Caixabank Research | The experience of the Riksbank highlights the doubts over negative interest rates: despite a worsening economic outlook for Sweden, it raised the interest rate from –0.25% to 0% in December and abandoned its policy of negative rates.
TwentyFour Asset Management’s CEO Mark Holman thinks central banks will move on rates any time soon, but where the first move comes from might be harder to call. They are sure it will not be the UK, thank goodness and also sure it won’t be the ECB. It won’t be the US in the near future either.
J. P. Marín-Arrese | Against all odds, Draghi has secured consensus over his stimuli package by a cunny trade-off between the subdued intensity of individual measures in exchange of ample coverage. His brilliant brinkmanship as Chair of the ECB facilitates the task of his successor as Ms Lagarde can wait-and-see comfortably cushioned by a strong and comprehensive arsenal relieving her of the need to change course for many months to come.
JP Marín-Arrese | Christine Lagarde’s nomination ensures the ECB will fully preserve Draghi’s heritage. It will certainly deliver a substantive loosening in monetary policy over the coming months. Everyone expects the first move to materialise this week, probably a rate cut. Anything short of a clear message in the coming press conference would deeply disappoint the markets. Whatever happens next Thursday, more robust action will materialise before the year close.
BofA Merrill Lynch | Our base case remains: if data stabilises, the ECB will be keen on hiking at the end of this year. But our conviction level is low (and declining) – similar to the ECB’s. The alternative, we argued, would be no hike this year, a long extension of forward guidance beyond market pricing and tiering.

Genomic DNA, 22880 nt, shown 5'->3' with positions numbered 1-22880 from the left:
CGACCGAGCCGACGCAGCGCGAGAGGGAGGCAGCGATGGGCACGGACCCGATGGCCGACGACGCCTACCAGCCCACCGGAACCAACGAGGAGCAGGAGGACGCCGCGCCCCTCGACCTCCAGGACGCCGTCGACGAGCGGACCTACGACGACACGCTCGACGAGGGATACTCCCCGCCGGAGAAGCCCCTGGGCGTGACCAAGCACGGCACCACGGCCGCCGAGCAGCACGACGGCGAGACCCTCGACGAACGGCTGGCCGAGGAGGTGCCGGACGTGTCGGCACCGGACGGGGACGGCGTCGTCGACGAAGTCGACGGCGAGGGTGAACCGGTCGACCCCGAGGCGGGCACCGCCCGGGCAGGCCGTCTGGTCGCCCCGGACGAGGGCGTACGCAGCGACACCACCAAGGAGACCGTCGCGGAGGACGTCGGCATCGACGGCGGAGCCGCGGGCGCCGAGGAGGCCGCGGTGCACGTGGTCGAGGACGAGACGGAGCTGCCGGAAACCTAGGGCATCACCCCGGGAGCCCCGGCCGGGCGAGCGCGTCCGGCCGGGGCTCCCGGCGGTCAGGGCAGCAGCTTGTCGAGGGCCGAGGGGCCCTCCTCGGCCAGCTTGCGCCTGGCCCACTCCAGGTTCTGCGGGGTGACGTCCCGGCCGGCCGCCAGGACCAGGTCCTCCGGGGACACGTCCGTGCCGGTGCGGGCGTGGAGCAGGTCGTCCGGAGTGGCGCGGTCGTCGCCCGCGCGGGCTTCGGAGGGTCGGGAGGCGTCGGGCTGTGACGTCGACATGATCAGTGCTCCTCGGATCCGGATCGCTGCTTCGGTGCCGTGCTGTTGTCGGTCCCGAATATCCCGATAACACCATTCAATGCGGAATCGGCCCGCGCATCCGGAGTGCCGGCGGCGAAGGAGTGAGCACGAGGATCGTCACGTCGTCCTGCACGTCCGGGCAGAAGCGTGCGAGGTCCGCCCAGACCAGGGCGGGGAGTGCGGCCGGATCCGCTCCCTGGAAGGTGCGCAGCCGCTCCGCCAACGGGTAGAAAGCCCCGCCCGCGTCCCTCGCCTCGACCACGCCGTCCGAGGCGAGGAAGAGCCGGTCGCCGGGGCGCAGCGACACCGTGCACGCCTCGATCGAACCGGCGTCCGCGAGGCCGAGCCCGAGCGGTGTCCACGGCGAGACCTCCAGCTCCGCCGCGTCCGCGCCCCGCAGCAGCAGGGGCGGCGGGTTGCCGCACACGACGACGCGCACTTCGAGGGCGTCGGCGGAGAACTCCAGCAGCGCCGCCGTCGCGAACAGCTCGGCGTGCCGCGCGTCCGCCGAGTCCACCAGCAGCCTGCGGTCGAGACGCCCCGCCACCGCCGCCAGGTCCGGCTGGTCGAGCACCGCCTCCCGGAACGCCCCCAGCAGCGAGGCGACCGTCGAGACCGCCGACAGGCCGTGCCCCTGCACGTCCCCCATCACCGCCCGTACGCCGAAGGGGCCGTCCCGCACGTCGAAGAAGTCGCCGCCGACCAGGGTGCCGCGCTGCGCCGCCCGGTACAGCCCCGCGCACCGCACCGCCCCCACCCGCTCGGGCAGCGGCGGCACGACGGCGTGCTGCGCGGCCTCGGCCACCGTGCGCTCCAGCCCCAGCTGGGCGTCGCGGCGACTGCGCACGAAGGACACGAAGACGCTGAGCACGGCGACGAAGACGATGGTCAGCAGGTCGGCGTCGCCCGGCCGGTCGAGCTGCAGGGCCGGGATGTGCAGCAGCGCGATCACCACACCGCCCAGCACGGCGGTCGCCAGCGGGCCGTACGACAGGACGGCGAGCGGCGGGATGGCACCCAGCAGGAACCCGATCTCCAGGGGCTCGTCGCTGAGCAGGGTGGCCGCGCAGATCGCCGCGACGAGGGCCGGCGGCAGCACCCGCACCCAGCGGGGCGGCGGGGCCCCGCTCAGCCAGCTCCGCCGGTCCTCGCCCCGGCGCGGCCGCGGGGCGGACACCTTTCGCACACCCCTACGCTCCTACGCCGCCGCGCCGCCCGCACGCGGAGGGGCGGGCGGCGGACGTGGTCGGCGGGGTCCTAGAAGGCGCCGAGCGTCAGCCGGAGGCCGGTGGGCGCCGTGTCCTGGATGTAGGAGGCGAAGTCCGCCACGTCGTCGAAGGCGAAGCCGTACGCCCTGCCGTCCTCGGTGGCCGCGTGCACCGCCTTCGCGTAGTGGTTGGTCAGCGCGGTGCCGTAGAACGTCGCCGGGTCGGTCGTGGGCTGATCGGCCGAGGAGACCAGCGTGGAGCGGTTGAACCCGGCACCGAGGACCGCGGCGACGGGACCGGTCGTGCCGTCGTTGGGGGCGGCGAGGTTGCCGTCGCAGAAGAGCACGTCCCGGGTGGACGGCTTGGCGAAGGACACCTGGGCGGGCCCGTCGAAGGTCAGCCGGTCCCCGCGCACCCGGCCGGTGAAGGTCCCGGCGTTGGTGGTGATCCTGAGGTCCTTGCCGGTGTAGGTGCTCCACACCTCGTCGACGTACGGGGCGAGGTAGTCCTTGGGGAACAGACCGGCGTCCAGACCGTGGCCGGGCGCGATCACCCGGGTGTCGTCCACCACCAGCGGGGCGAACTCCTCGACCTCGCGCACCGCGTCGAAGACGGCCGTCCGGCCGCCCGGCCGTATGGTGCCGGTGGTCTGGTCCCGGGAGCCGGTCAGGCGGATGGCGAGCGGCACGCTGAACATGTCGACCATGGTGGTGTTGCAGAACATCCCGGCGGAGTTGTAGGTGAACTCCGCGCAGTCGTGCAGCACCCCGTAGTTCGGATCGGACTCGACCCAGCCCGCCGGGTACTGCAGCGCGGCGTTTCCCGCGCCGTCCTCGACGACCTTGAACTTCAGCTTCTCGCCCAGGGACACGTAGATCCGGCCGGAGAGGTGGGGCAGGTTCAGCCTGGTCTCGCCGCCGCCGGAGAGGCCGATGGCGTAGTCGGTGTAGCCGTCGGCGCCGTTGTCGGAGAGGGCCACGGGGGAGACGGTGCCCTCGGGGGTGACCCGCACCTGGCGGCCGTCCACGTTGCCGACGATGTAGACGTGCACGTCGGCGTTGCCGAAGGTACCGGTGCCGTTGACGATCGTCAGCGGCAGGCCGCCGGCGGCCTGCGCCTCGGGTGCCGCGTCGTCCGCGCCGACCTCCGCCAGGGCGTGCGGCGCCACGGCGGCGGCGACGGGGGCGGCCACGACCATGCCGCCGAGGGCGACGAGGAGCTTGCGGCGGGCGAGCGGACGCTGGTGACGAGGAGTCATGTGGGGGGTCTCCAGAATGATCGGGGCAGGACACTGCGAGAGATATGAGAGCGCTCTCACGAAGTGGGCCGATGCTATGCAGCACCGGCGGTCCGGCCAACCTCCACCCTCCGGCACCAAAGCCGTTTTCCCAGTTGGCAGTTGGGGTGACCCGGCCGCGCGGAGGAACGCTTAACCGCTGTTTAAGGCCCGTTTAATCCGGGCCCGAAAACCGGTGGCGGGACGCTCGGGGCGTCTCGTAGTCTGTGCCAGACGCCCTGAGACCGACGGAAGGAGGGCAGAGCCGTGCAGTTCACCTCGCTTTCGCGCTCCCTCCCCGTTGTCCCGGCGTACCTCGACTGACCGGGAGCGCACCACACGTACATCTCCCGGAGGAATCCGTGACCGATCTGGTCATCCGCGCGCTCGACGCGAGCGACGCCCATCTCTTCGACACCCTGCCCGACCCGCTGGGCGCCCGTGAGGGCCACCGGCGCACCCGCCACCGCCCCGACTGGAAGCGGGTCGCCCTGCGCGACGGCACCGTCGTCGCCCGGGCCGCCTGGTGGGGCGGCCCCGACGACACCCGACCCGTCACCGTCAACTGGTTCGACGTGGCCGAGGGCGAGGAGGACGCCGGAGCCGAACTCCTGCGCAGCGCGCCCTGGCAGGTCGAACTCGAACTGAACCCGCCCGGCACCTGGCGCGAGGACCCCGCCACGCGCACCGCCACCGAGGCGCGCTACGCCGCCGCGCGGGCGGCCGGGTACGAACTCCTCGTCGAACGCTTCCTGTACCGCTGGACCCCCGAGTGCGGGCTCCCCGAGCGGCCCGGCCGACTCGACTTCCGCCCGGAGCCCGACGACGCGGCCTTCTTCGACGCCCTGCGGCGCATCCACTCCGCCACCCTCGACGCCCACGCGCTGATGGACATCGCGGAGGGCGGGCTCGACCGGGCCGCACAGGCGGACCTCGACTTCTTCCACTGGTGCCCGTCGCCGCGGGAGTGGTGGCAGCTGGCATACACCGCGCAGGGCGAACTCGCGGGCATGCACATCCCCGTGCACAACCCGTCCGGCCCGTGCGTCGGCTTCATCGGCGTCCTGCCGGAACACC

Intermoney | The president of the ECB opened the door to further stimulus if the economic and inflation perspectives in the Eurozone remain low, in the shadow of a scenario dominated by downside risks for activity. In fact, he recalled that “there is no lack of instruments” to fulfill his mandate, at the same time as he is contemplating new delays in raising interest rates. Textually he said: “we are assured that monetary policy continues to accompany the economy, adjusting our orientation on interest rates to reflect the new inflation perspectives”.
The Eurozone is showing positive signs of growth and inflation. But the risk premium levels of the peripheral countries are still very high compared with those at the start of this year. In the short-term, they will move to the political beat, particularly any news on the French election.
J. L. M. Campuzano (Spanish Banking Association) | The Fed raised rates yesterday, basically reducing the expansive nature of monetary policy. After listening to ECB board member Praet’s at a G20 meeting, it doesn’t look as if the ECB will raise rates quickly. But conditions could present themselves which favour a change in bias in monetary policy.
Once again Mario Draghi followed the expected script: it kept interest rates at 0%, where they have been for the last year; it left the deposit facility unchanged at -0.4% and did not modify the debt purchasing programme.